Science Post – November 6th
Gypsum and Biosignatures
By Crew Biologist Anushree Srivastava
Our twin EVA operation is underway and our today’s EVA was focused on the sampling of gypsum. Like halite or sodium chloride (NaCl) that I wrote about in my previous science post, gypsum or calcium sulfate (CaSO4.2H2O) is another form of evaporite which is significant from astrobiological perspective. Gypsum can entomb biosignatures for a prolonged period of time due to its ability to retain water and the transparent surface makes the sunlight penetrable yet limits the high UV radiation. These features can allow microorganisms to refuge and sustain inside the microhabitat of these evaporite crystals during crystallization in the ancient times. Today we went past Factory Butte and collected multiple gypsum samples from fine and rough sandstone, shell, and soil. These gypsum deposits belong to the Cretaceous period (between 145.5 and 65.5 million years ago) which is last period of Mesozoic Era. Gypsum is widespread in this particular site and related to the weathering. We intend to perform microbiological analysis of these ancient evaporites.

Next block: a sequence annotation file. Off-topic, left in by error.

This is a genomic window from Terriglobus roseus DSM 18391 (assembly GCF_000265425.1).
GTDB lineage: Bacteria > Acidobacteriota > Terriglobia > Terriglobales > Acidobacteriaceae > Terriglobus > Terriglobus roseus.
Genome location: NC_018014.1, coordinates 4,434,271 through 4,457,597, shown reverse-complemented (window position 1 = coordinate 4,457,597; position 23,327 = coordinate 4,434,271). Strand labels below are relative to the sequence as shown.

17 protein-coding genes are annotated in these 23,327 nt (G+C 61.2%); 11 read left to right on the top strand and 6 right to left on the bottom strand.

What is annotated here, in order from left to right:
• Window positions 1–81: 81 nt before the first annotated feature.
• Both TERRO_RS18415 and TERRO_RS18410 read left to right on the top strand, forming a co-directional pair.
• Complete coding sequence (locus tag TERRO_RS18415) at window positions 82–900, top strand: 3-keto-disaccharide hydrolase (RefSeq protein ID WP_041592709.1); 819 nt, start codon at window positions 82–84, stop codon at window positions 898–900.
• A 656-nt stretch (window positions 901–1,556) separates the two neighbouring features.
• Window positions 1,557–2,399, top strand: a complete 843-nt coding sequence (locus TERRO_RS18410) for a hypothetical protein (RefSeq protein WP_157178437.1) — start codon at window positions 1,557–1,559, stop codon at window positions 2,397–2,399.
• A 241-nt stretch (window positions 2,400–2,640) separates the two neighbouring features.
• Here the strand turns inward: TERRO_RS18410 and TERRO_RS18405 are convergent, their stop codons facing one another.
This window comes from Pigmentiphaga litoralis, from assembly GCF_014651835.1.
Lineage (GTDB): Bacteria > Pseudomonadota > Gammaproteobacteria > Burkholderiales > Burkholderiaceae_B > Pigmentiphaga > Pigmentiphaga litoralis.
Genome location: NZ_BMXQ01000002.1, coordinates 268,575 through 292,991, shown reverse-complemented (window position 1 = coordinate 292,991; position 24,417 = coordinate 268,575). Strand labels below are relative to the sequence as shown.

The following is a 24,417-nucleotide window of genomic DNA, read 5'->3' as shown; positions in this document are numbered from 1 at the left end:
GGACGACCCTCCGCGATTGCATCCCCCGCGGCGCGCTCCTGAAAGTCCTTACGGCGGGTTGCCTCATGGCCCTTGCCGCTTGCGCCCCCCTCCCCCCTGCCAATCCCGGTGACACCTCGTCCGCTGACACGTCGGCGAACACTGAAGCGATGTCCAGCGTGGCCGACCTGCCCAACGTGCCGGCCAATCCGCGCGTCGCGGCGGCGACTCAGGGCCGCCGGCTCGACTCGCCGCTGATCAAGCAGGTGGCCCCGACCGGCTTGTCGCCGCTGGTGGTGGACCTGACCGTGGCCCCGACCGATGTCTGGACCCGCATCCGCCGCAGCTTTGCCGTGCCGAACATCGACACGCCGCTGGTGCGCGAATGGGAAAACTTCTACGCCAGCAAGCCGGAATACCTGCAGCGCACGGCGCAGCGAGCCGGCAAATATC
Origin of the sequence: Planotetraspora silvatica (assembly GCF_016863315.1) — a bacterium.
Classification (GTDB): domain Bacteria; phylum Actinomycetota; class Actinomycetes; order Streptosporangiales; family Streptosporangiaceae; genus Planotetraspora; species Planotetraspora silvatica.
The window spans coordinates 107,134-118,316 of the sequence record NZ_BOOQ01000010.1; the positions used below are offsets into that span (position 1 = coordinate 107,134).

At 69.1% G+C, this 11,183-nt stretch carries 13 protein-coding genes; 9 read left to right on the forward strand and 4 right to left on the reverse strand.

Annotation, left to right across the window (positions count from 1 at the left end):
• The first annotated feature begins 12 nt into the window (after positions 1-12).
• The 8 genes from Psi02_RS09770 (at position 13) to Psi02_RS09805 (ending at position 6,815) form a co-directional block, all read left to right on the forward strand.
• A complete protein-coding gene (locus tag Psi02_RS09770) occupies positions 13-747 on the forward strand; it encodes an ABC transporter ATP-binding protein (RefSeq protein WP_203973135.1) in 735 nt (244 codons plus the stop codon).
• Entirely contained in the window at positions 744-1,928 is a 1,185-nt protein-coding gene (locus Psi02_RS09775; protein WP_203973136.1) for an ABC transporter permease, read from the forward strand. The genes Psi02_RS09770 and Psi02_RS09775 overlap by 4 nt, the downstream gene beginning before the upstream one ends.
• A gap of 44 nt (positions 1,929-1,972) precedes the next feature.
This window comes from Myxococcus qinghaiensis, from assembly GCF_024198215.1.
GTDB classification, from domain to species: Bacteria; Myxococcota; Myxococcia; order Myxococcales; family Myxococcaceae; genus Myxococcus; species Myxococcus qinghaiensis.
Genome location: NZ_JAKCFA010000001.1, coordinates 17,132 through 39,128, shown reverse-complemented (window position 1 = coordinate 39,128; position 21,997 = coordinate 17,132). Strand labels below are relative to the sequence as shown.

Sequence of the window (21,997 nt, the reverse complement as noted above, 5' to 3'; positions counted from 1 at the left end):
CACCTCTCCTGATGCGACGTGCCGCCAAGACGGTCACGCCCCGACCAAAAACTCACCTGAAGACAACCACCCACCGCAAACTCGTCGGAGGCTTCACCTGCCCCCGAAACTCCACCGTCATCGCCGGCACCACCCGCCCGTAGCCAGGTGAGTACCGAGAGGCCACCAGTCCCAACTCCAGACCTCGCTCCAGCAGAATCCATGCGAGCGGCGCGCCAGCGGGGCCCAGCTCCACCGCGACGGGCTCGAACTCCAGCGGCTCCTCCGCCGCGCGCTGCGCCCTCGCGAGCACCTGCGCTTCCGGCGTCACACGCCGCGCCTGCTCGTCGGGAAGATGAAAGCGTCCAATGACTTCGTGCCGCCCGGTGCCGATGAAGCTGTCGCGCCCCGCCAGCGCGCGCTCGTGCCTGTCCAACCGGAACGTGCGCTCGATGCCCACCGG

Figure 1: Gypsum deposits.